Studies Show Chinese Have Higher Risk of Stroke Than White People

Studies Show Chinese Have Higher risk of Stroke Than White People
Chinese people had a 21 percent higher risk of having a stroke than white people. Creative Commons

People in South and East Asian might want to consider eating a little healthier and being more active, as the second study to come out of the region in the past month finds that Chinese people might be at a 21 percent higher risk than white people for having a stroke.

"While stroke is the second most common cause of death worldwide, in China it is the leading cause of death and adult disability," study author Dr. Chung-Fen Tsai, of the University of Edinburgh, Scotland, said in a news release. "The global impact of stroke in the decades ahead is predicted to be greatest in middle income countries, including China. It is important to gain a better understanding of how stroke affects different populations as we try to reduce the burden of the disease worldwide."

The team of researchers reviewed studies from as far back as 1990 to assess information regarding first strokes in Chinese people in China and Taiwan. Out of a total of 404, 254 people, there were 3,935 strokes. They then looked at 10 community-based studies on white people and stroke, which reported that out of 1,885,067 people, there were 4,568 strokes.

When these groups were compared, Chinese people had a slightly higher overall risk of stroke, with a range of 205 to 584 strokes per 100,000 Chinese people, aged 45 to 74, compared to 170 to 335 strokes per 100,000 white people of the same age. What's more, Chinese people also had a higher risk of intracerebral hemorrhage, which is caused by a ruptured blood vessel in the brain, as well as an earlier average age of stroke onset of 66 to 70 years old, compared to 72 to 76 years old for whites.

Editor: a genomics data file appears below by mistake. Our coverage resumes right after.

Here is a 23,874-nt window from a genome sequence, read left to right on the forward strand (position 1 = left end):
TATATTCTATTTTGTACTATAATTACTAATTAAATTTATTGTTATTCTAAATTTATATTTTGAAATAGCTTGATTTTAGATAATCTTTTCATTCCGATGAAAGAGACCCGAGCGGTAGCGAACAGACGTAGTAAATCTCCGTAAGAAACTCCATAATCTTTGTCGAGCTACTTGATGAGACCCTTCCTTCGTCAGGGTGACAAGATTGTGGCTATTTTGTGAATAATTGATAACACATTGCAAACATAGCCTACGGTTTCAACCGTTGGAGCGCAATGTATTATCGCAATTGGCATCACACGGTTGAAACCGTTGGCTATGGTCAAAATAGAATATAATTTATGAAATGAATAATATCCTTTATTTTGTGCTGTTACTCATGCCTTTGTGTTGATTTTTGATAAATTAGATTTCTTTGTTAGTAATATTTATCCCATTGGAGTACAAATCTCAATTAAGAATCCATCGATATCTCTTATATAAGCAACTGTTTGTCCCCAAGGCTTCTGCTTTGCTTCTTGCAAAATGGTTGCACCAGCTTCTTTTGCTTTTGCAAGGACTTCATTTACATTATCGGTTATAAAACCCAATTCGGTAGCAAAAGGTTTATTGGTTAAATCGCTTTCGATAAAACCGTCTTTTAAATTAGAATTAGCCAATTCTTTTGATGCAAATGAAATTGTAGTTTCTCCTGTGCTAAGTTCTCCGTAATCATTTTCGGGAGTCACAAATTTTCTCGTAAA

Although the researchers couldn't find causation, a study from earlier this month found that South Asians were at a higher risk of diabetes than white people due to higher amounts of body fat and blood sugar levels, which occurred because of less physical activity and lower fitness levels. These factors also account for a higher risk of stroke.

According to the American Heart Association, physical activity improves heart function and lipid (fat) profiles by reducing total cholesterol and raising good cholesterol. It also lowers blood pressure and resting heart rate. The American Diabetes Association also says that someone with diabetes is two to four times more likely to have a stroke than someone who doesn't have diabetes.

For the South Asians, lower fitness levels and more body fat accounted for 83 percent of their increased insulin resistance. When the body's cells become resistant to insulin, the pancreas produces more of it, which can eventually lead to hyperglycemia, a condition which progresses to type 2 diabetes.

"The fact that South Asians' increased insulin resistance and blood sugar levels are strongly associated with lower fitness levels, and that increasing physical activity is the only way to increase fitness, suggests that South Asians may need to engage in greater levels of physical activity than Europeans to achieve the same levels of fitness and minimize their diabetes risk," Dr. Jason Gill, researcher at the University of Glasgow, Scotland, and author of the study, said.

 

Source: Tsai C, Thomas B, Sudlow C, et al. Epidemiology of stroke and its subtypes in Chinese vs white populations. Neurology. 2013. 

 

 

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